Big Problems and How Startups Solved Them
Even the most realistic entrepreneur underestimates the difficulties in building a business.
Sure, everyone foresees challenges in raising capital, managing employees, assessing the competition -- all the demands that sound like business-school courses. But ask anyone in the real world: Those are just the barest start.
You never know what else the gods will throw your way. A war? A recession? Technology evolving and obsolescing before your eyes? Excessive growth? There's no end to the obstacles your business may encounter.
So what sets apart the entrepreneurs who surmount these obstacles from those who don't? What qualities do they need to possess to find solutions in an era of speedy, unpredictable change?
The answers are more obvious than you might think. For the entrepreneurs whose problems and solutions we present in this report, a clear set of characteristics made all the difference between success and failure. Having these qualities is no guarantee of success. But if you don't have them, you'd better figure out how to get them.
A clear strategy. A well-defined plan can keep a ship on course when the winds would otherwise blow it off the map. Metaphase Design Group Inc., of St. Louis, for example, has defined its mission as pursuing only in-depth, high-end, intensively researched design work for its clients. Its product isn't cheap, but it has stuck to its gold-standard plan amid a recession and cost-cutting everywhere. Adhering to that strategy gives its leaders the backbone to turn away lesser business that dilutes its mission. And they are thriving through the weak economy.
Flexibility. Successful entrepreneurs have a plan, full of detail and rich in data. But they are willing to abandon it when the customers don't follow. They cut losses and retool fast.
Neil Peterson started Flexcar in Seattle, an innovative time-sharing plan that he hoped would attract business from car buyers who didn't want to buy and were frustrated with the rigid, traditional rental agencies. Though it was popular in Europe, he wasn't making headway in the U.S., where drivers take for granted the convenience of a car and its place as a status symbol. Meeting that resistance, he refined his marketing campaign to steer it toward universities and businesses, where the sales pitch made sense.
A realistic view. Some entrepreneurs, enamored of their vision, swallow it whole and lose the dispassionate judgment they must exercise. "They have to be able to strip away the hype and be brutally honest with themselves and their backers," says James Schrager, professor of entrepreneurship and strategy at the University of Chicago's graduate school of business.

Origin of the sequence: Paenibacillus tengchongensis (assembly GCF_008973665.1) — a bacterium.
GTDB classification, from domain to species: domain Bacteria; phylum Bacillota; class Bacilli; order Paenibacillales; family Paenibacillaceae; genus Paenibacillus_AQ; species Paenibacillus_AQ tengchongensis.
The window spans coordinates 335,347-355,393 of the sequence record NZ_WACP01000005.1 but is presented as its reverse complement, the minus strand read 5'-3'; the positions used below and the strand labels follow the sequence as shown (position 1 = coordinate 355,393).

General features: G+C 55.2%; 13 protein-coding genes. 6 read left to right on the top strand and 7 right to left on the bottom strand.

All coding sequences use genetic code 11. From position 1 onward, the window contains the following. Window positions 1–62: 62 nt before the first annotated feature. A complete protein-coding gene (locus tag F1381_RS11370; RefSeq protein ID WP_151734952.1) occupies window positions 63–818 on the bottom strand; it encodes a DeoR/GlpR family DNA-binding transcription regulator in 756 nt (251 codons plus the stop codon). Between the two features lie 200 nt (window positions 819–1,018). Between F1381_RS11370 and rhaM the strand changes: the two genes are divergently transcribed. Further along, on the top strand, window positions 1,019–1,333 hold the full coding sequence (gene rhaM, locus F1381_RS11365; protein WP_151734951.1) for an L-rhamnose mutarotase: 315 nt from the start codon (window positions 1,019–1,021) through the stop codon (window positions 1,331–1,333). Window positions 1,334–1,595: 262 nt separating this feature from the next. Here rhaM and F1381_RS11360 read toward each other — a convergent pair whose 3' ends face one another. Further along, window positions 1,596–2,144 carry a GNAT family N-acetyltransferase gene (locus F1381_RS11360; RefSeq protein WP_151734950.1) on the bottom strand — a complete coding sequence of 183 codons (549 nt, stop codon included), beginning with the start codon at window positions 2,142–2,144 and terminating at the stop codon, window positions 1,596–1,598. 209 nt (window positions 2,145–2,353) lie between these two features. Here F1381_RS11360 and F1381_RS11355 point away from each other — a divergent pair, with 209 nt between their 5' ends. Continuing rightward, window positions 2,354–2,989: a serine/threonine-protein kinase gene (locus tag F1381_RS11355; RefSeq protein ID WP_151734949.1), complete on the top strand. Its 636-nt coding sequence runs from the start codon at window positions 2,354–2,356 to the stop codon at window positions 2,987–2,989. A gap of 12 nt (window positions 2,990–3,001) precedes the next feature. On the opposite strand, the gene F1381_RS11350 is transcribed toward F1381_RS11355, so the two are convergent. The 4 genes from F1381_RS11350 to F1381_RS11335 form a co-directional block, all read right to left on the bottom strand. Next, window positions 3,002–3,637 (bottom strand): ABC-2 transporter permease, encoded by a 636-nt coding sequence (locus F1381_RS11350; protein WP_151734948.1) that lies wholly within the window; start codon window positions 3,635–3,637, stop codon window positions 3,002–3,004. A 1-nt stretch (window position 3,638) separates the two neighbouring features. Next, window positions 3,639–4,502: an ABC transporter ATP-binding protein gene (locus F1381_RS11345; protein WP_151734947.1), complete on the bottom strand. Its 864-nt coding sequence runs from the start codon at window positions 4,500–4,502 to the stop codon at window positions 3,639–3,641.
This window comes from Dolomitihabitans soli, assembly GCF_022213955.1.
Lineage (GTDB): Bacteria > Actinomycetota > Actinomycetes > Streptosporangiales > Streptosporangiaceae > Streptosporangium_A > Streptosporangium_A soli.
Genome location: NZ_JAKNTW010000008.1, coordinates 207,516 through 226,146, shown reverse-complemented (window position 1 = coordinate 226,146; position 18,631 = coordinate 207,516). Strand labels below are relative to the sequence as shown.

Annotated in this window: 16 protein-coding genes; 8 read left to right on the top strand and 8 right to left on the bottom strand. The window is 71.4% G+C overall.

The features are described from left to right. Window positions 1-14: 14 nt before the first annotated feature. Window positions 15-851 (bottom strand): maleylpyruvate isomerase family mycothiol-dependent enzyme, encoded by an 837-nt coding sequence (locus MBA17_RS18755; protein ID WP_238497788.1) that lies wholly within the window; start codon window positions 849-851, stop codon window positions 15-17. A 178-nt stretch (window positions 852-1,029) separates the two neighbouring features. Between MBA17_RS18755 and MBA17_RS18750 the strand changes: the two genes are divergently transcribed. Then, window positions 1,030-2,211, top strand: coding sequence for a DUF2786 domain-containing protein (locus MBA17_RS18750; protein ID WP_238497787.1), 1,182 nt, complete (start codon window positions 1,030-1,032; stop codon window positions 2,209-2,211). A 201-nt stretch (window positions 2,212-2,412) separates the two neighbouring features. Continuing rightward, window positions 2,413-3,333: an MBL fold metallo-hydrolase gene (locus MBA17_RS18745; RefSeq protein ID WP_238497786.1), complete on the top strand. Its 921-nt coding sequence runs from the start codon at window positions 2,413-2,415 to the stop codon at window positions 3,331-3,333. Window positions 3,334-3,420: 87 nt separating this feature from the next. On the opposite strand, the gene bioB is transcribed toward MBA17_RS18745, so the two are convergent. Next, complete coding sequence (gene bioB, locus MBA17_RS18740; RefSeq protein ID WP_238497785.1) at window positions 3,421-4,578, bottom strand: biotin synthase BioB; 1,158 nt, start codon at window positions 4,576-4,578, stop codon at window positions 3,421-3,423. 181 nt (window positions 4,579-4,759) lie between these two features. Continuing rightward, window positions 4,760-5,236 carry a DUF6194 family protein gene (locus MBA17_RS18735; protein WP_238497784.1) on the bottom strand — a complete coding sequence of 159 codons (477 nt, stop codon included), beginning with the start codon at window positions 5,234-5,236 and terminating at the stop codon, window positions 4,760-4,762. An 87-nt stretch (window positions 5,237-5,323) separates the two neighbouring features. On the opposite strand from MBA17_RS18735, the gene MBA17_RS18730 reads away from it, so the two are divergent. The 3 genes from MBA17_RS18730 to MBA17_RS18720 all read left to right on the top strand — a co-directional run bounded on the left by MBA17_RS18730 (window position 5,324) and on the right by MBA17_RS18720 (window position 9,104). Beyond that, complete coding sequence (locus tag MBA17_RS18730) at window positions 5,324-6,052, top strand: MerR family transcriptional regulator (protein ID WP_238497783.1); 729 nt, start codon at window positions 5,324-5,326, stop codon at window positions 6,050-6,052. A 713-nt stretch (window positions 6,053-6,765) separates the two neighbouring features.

This is particularly important following the mass hypnosis of the dot-com era. "Investors want to see seasoned analysis, logical reasoning," he says.
Such clear-eyed thinking helped the founders of Hat World Inc. in Indianapolis recognize that they were in over their heads when an acquisition trebled the company's size overnight. Rather than celebrate and have a big time presiding over a huge operation, its founders pulled back to hire an experienced chief executive fast.
Ethical behavior. Need we say it following Enron, Tyco and the host of other governance scandals that have befallen Corporate America? Investors and government regulators are operating on Level Orange vigilance. Bad behavior has a way of catching up with a business.
"You should fix the problem honestly," says the University of Chicago's Dr. Schrager, "or if you can't fix it honestly, you shouldn't be in that business. It's that simple."
A robust network. Successful entrepreneurs turn to their Rolodex in times of need. They make it a point to do favors when they can, because they know that their turn to ask for help will come.
Jill Blashack built Tastefully Simple, an Alexandria, Minn., gourmet-food distributor, which sells through home parties. She went from $100,000 in sales in 1995 to $78 million last year -- all on a network that grew exponentially. A friend was her first investor. A friend led her to the president of a similar company that shared strategies and results with her. And the at-home-party model worked as friends and acquaintances all added their own networks.
A global perspective. Global markets may provide solutions to problems that were unthinkable a decade or two ago. Shifting labor across borders or invading new markets can alter the course of a business.
Mark Goldstein, a Pittsburgh immigration attorney, was doing great business in the 1990s as he helped companies deal with immigration issues as they hired software engineers from India. When the tech boom ebbed, he turned that inside out, and began searching for overseas companies looking to break into U.S. markets.
An ability to deal with technology. Every entrepreneur has to make peace with the fact that technology changes nearly all aspects of his or her business, even if the company isn't in tech. It might lower costs -- for you or a competitor. It could make your product obsolete or make it the must-have.
Evolve or get left behind, says James Bird, a corporate-film producer in Cincinnati. Mr. Bird recently made the switch to high-definition video-production work to set his business apart from his competitors.
Passion. Not much can surpass the single-minded drive of an entrepreneur committed to solving a problem.
Grant Goodman, in Phoenix, runs a heavy-trucking company and uses environmentally friendly biodiesel fuel to reduce pollution in his city. The higher costs deterred him, but only temporarily; he's planning to manufacture his own biodiesel fuel, at least at break-even costs.
His passion for the best way to do business is helping to solving environmental problems for others. And selling his services as a "green" company can't hurt either.
-- Ms. Thomas is a free-lance writer in Pittsburgh
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